Analysing terrain data
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The exposure grade does not take into account objective hazards (stone fall, seracs, etc) but only the consequences of the skier falling.
Low Exposure (E1): Exposure is limited to that of the slope itself. Getting hurt is still likely if the slope is steep and/or the snow is hard.
Medium Exposure (E2): As well as the slope itself, there are some obstacles (such as rock outcrops) which could aggravate injury.
High Exposure (E3): In case of a fall, death is highly likely.
Extreme Exposure (E4): In case of a fall, the skier faces certain death.
From the top of Silver King, drop into the steep, open face towards Silver Basin.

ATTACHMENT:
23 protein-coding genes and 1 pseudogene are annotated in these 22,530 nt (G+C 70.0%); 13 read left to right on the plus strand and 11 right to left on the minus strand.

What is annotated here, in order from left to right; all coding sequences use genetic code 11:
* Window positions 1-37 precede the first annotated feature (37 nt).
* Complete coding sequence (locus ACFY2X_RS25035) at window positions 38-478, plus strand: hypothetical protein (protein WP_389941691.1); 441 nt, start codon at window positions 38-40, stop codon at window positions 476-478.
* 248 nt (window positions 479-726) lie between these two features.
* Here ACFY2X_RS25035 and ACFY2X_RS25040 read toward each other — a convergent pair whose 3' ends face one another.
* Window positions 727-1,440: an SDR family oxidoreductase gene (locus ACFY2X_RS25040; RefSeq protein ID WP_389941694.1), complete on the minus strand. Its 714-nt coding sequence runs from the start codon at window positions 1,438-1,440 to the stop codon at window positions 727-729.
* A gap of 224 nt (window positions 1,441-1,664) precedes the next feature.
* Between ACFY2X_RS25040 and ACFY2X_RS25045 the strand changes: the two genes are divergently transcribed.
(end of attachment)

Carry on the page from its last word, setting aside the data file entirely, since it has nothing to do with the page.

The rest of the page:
Watch for a large cornice that forms at the top.
The upper section of this face is steep and often avalanches.
When the snow is deep, it often covers the young trees that form below this steep section.
In recent years, these trees are growing and choking off much of the terrain.
Snake through this short treed section to two steep chutes halfway down the run, called SE Right #2 and Sharkfin Right.
This is where the fun starts.
Pick your line carefully, as all of these chutes are rocky at the top.
Once into the chutes, they open to a nice face that offers several hundred vertical of often-untracked snow.
This is one of the longest vertical runs in Silver Basin at approximately 1000 feet from the summit of Silver King to the groomed outrun.